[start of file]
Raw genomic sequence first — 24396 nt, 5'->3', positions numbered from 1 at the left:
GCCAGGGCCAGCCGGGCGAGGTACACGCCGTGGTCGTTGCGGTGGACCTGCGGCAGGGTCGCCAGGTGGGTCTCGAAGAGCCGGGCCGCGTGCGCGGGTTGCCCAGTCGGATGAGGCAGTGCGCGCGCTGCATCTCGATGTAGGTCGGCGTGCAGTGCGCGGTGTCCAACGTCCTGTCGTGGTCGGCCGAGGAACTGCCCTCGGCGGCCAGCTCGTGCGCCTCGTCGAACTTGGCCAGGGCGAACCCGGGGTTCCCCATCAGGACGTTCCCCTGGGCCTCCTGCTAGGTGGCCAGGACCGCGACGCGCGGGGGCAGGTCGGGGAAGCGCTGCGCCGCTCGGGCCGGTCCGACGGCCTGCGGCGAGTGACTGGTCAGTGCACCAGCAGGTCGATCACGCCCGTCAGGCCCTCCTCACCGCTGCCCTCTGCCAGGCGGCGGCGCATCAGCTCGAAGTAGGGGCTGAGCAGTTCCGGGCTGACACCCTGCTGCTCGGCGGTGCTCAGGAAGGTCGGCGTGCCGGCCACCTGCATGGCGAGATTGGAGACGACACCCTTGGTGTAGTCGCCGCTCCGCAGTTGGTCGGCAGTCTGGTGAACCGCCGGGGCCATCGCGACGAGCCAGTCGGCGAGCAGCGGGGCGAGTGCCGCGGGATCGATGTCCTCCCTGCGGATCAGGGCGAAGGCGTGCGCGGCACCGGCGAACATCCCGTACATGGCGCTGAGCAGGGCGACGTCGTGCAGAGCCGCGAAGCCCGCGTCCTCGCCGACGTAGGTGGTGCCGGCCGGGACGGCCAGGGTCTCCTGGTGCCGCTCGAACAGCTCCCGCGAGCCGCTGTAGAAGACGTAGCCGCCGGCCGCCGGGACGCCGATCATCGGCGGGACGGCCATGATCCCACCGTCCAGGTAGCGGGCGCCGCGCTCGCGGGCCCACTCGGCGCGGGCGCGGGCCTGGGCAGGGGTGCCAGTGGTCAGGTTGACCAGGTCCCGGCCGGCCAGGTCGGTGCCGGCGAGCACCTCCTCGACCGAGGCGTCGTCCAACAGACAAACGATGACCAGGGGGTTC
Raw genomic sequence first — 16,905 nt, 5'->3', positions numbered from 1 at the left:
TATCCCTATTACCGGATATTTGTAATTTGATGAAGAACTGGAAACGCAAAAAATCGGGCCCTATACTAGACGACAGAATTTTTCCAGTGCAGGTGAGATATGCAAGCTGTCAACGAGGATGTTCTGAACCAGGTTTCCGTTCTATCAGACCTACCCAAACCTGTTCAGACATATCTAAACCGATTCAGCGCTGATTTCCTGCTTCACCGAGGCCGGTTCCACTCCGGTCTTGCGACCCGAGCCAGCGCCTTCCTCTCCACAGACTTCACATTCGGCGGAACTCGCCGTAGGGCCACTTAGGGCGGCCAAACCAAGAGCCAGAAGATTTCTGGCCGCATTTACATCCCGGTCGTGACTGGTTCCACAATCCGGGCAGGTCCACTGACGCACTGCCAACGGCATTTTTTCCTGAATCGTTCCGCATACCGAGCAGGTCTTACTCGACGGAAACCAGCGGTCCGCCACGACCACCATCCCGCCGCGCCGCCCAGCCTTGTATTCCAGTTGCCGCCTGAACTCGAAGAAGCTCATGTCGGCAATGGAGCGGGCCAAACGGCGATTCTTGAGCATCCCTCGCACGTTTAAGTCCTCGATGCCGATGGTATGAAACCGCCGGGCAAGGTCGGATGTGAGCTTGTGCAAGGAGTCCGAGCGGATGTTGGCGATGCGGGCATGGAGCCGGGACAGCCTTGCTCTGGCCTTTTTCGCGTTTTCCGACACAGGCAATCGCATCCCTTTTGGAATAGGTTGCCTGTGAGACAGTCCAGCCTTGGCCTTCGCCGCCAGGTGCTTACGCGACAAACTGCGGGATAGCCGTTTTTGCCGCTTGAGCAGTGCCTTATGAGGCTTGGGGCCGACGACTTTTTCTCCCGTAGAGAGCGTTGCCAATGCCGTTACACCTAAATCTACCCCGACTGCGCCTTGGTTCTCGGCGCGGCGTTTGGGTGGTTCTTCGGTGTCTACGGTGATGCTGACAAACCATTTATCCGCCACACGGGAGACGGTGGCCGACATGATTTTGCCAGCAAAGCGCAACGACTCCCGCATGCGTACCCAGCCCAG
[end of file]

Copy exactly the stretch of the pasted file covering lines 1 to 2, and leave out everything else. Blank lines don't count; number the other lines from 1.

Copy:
Raw genomic sequence first — 24396 nt, 5'->3', positions numbered from 1 at the left:
GCCAGGGCCAGCCGGGCGAGGTACACGCCGTGGTCGTTGCGGTGGACCTGCGGCAGGGTCGCCAGGTGGGTCTCGAAGAGCCGGGCCGCGTGCGCGGGTTGCCCAGTCGGATGAGGCAGTGCGCGCGCTGCATCTCGATGTAGGTCGGCGTGCAGTGCGCGGTGTCCAACGTCCTGTCGTGGTCGGCCGAGGAACTGCCCTCGGCGGCCAGCTCGTGCGCCTCGTCGAACTTGGCCAGGGCGAACCCGGGGTTCCCCATCAGGACGTTCCCCTGGGCCTCCTGCTAGGTGGCCAGGACCGCGACGCGCGGGGGCAGGTCGGGGAAGCGCTGCGCCGCTCGGGCCGGTCCGACGGCCTGCGGCGAGTGACTGGTCAGTGCACCAGCAGGTCGATCACGCCCGTCAGGCCCTCCTCACCGCTGCCCTCTGCCAGGCGGCGGCGCATCAGCTCGAAGTAGGGGCTGAGCAGTTCCGGGCTGACACCCTGCTGCTCGGCGGTGCTCAGGAAGGTCGGCGTGCCGGCCACCTGCATGGCGAGATTGGAGACGACACCCTTGGTGTAGTCGCCGCTCCGCAGTTGGTCGGCAGTCTGGTGAACCGCCGGGGCCATCGCGACGAGCCAGTCGGCGAGCAGCGGGGCGAGTGCCGCGGGATCGATGTCCTCCCTGCGGATCAGGGCGAAGGCGTGCGCGGCACCGGCGAACATCCCGTACATGGCGCTGAGCAGGGCGACGTCGTGCAGAGCCGCGAAGCCCGCGTCCTCGCCGACGTAGGTGGTGCCGGCCGGGACGGCCAGGGTCTCCTGGTGCCGCTCGAACAGCTCCCGCGAGCCGCTGTAGAAGACGTAGCCGCCGGCCGCCGGGACGCCGATCATCGGCGGGACGGCCATGATCCCACCGTCCAGGTAGCGGGCGCCGCGCTCGCGGGCCCACTCGGCGCGGGCGCGGGCCTGGGCAGGGGTGCCAGTGGTCAGGTTGACCAGGTCCCGGCCGGCCAGGTCGGTGCCGGCGAGCACCTCCTCGACCGAGGCGTCGTCCAACAGACAAACGATGACCAGGGGGTTC